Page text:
No, instead, I have to look to Jesus. For he is the image of the invisible God, the firstborn of all creation. By him all things were created, in heaven and on earth, visible and invisible, whether thrones or dominions or rulers or authorities—all things were created through him and for him. Jesus is before all things, and in him all things hold together.  

All things, like my family. My calendar. My hopes and plans. My fears and disappointments. My life, my to-do list, my finances, my house, my relationships.  

My life isn't about me, nor is it about how well or how much I achieve. For Christ has already accomplished everything on my behalf! The truth is, I do a terrible job at "holding it all together". So today, every day, I turn to him. He is God after all.

So, have I let you down lately?


Saturday, June 1, 2013

Restful Work (or, Working While At Rest)

All good Christians know the biblical truth that Jesus serves us so that we can serve others. He is called our Sabbath rest. But most of us struggle to work that out tangibly - what does it actually look and feel like to have Jesus serve me?

When Jesus walked the earth, he gathered a group of 12 guys around him to learn from and serve like him. At one point, he gave them authority over demons and sent them out to all the surrounding towns. He told them that they should take nothing but a staff for their journey —no food, no carry-on bag, no money, no extra change of clothes. And they were to depend on the hospitality of strangers for a place to sleep each night. So these guys are out preaching some pretty tough stuff, casting out demons, healing the sick - and hoping that someone else is going to feed, clothe, and house them day after day. I’m guessing this took some faith and more than a little hard work.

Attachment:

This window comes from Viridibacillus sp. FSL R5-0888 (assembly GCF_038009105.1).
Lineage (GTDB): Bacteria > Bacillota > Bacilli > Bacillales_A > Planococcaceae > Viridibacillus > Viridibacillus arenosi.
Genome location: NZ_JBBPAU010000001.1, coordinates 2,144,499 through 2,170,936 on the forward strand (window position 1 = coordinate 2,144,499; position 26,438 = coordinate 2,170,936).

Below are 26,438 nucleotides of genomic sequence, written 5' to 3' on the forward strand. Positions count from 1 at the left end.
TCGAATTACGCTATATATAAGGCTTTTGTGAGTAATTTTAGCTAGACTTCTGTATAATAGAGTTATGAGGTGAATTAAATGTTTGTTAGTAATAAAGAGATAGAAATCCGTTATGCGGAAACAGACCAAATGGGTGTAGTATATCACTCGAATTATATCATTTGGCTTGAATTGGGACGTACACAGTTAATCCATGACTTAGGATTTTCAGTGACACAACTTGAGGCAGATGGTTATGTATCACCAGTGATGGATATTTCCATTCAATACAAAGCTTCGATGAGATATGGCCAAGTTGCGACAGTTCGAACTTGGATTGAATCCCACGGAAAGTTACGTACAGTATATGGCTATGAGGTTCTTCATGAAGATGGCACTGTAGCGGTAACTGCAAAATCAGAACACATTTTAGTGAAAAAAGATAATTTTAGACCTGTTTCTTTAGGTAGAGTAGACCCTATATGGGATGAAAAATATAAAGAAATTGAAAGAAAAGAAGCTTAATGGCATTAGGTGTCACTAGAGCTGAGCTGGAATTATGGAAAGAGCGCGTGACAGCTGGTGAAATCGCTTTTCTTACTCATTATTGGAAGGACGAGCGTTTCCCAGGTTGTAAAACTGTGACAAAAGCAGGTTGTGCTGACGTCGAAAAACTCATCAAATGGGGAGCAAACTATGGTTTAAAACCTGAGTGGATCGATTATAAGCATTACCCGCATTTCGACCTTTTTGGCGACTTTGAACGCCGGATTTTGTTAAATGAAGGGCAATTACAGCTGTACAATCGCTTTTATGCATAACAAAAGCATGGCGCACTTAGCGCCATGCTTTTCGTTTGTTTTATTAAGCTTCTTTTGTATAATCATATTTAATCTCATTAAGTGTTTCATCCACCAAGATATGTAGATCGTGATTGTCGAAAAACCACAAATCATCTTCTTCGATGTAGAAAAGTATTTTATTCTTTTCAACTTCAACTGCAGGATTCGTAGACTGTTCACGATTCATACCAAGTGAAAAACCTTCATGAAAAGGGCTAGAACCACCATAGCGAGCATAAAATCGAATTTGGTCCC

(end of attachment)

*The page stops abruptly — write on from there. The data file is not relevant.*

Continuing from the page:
They come back from their travels and gather around Jesus to tell him all their stories. And he said to them, “Come away by yourselves to a secluded place and rest a while.” Rest! YES! Exactly what they needed, right? They’ve been walking alot, working alot, and surrounded by so many people that they didn’t even have time to eat. Getting away with Jesus, by themselves, to a secluded place, so that they could REST - sounds perfect.

So they got in a boat and headed to a private little spot.

But crowds of people - in fact, at least 5,000 people - saw them trying to get away, RAN ahead of them, and got to their supposed-to-be-secluded place first.

At this point, I’d guess these 12 guys were feeling a little miffed. They might have been thinking, “People, I’ve just spent days (weeks?) out on the road. I’m hungry. I’m tired. I need a break. It’s my turn to hang out with Jesus. GO AWAY.”  They’re not saying this out loud, of course, but inside, they’re hoping that Jesus has some kind of get-away plan.

But instead, when Jesus sees the large crowd, he feels compassion for them and he begins to teach them. Not only that, he teaches them all day long.

ALL DAY LONG. What is up, Jesus?!? You just invited your guys, your tired, travel-weary inner-circle, to get away ALONE WITH YOU so that they could rest. And THIS - THIS? - is how you give rest to them? I have to believe at least some of the disciples were introverts - so they’re especially ticked off by this turn of events. Finally, though, when evening comes, the guys find an appropriate way to get rid of the crowd. They mention to Jesus that it’s getting late and that they’re a ways out from town, so it’s probably time to send people home in order to buy themselves some food.